Pets

“No! Please don’t say it’s so. Sure, I may have to pay for pet food, but they love me!” Yes I know, I had a dog when I was in my teens and my wife had a cat through her childhood. They are both adorable and loving creatures. However, the average dog or cat can cost hundreds annually, and over a thousand for the first year.

While this may be small compared to other ways to save money, even small changes, it is worth mentioning many rentals charge people for holding a pet and some even forbid it. I have noticed these rentals tend to be more expensive.

While I can see the benefits of having a pet there are alternatives. One is to find alternative pets such as fish or turtles, usually real estate agents allow people to have these pets. Another alternative is some breathing pet plush linked below. They helped transition my wife to live without her cat.

What If You Cannot Cut Back?

If you say that you cannot cut back, honestly I believe you. Although people can always minimize what they spend, I cannot see how people who make say <$10,000 a year can have much money to spare. The sad reality is that if you are in this position you will need to find another form of income. There are many ways to make more money including finding a better job, gaining new valuable skills, a side gig, or a part-time job. However, if this is supposed to be taken up, make sure not a single new penny goes into any spending, and only to secure your finances.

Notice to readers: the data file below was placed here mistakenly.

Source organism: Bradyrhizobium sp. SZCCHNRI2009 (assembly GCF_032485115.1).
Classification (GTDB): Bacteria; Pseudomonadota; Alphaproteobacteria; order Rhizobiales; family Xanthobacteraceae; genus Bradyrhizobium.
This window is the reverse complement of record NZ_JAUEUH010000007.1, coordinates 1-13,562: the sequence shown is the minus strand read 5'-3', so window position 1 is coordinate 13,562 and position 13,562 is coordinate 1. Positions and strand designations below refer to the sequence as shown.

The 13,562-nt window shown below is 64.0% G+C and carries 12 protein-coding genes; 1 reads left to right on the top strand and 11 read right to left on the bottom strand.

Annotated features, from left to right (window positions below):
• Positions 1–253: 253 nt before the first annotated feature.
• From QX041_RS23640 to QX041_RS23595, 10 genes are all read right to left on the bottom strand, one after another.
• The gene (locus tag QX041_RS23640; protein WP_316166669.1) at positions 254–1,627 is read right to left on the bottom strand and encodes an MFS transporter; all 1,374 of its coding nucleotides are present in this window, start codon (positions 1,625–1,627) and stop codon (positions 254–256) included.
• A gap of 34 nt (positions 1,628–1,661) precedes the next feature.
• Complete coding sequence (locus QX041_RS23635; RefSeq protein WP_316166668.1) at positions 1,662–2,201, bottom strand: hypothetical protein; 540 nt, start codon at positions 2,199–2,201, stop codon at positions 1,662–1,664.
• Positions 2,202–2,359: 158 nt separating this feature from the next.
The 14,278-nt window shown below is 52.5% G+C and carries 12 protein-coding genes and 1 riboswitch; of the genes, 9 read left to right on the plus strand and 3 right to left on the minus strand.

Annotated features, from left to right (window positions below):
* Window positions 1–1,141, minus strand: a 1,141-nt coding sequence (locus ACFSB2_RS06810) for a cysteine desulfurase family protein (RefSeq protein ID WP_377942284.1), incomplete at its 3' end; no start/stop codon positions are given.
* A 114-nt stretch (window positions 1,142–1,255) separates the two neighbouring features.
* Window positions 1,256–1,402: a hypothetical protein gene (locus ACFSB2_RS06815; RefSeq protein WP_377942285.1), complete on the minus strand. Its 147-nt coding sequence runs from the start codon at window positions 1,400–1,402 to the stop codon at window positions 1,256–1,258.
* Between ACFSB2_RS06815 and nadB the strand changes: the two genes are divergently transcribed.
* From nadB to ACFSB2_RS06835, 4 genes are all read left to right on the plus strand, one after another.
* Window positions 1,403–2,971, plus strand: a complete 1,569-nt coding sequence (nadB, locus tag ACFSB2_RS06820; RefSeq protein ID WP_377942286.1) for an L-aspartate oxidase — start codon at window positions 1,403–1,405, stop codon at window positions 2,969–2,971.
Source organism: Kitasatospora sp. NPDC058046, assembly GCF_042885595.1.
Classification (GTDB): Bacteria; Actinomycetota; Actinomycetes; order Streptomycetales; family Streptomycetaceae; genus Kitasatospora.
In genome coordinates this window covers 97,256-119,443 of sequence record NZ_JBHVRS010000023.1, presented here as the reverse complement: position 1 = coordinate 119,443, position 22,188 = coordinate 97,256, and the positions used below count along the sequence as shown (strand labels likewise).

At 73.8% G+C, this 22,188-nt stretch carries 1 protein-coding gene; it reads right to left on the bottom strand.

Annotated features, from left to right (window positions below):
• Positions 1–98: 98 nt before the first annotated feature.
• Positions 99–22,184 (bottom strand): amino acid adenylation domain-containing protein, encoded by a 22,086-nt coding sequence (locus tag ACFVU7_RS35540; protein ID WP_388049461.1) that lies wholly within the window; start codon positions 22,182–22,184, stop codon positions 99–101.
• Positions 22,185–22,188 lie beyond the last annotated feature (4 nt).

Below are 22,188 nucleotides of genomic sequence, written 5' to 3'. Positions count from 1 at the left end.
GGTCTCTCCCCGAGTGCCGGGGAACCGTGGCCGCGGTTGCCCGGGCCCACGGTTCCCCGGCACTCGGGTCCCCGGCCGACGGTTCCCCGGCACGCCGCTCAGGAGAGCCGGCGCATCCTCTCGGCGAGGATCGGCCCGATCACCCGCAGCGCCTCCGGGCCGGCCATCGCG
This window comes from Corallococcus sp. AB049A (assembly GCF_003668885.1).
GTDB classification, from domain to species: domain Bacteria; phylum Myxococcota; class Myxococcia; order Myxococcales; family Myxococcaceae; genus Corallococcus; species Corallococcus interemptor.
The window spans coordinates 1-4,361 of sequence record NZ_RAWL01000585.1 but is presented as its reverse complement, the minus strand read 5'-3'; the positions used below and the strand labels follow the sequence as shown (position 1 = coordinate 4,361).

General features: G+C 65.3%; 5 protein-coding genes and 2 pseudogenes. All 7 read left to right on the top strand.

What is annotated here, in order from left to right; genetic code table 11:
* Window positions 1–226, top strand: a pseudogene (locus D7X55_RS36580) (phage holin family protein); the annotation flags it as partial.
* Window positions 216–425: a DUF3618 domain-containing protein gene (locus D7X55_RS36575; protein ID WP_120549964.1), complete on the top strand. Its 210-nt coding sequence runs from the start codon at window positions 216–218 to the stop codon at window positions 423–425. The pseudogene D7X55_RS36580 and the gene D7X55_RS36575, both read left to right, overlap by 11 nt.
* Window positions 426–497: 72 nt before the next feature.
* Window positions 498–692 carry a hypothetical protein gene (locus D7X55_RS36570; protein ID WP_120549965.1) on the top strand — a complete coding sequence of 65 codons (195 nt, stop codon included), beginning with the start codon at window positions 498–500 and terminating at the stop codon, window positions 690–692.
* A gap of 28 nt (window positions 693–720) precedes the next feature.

Conclusion


There are many ways to cut on how much you spend. That provides plenty of flexibility in your budget. When your financial security starts to become well established, you will be surprised to find that what you no longer spend on has become a habit. It will be harder for the feeling of impulse buying to creep into your head. Inevitably, you should make more money, and the additional money you make will more likely stay in your pocket.

However, there will come a time when you realize that too much money in the pocket, will not make you rich alone. Once you have more of a disposable income, and a good financial security net, the disposable income can and should be used to make you more money. In a future post I will explain how your money can be your best resource and how you can use it to forge your wealth.